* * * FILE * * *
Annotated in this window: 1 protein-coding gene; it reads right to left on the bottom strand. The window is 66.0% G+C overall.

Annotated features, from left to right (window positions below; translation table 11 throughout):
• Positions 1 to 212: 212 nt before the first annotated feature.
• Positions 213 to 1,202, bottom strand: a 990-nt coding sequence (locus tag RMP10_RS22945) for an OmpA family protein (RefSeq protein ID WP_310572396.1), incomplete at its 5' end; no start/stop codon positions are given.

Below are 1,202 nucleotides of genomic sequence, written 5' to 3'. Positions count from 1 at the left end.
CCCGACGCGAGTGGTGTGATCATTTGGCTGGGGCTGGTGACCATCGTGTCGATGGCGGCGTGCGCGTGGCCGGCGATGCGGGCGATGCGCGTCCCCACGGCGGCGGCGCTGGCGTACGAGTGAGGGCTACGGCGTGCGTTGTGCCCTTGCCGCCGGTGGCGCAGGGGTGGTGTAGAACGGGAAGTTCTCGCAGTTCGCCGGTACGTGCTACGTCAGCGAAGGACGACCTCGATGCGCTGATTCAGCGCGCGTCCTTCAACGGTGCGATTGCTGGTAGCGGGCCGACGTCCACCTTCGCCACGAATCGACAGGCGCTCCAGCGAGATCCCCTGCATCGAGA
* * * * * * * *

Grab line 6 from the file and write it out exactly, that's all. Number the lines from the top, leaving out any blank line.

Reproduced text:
CCCGACGCGAGTGGTGTGATCATTTGGCTGGGGCTGGTGACCATCGTGTCGATGGCGGCGTGCGCGTGGCCGGCGATGCGGGCGATGCGCGTCCCCACGGCGGCGGCGCTGGCGTACGAGTGAGGGCTACGGCGTGCGTTGTGCCCTTGCCGCCGGTGGCGCAGGGGTGGTGTAGAACGGGAAGTTCTCGCAGTTCGCCGGTACGTGCTACGTCAGCGAAGGACGACCTCGATGCGCTGATTCAGCGCGCGTCCTTCAACGGTGCGATTGCTGGTAGCGGGCCGACGTCCACCTTCGCCACGAATCGACAGGCGCTCCAGCGAGATCCCCTGCATCGAGA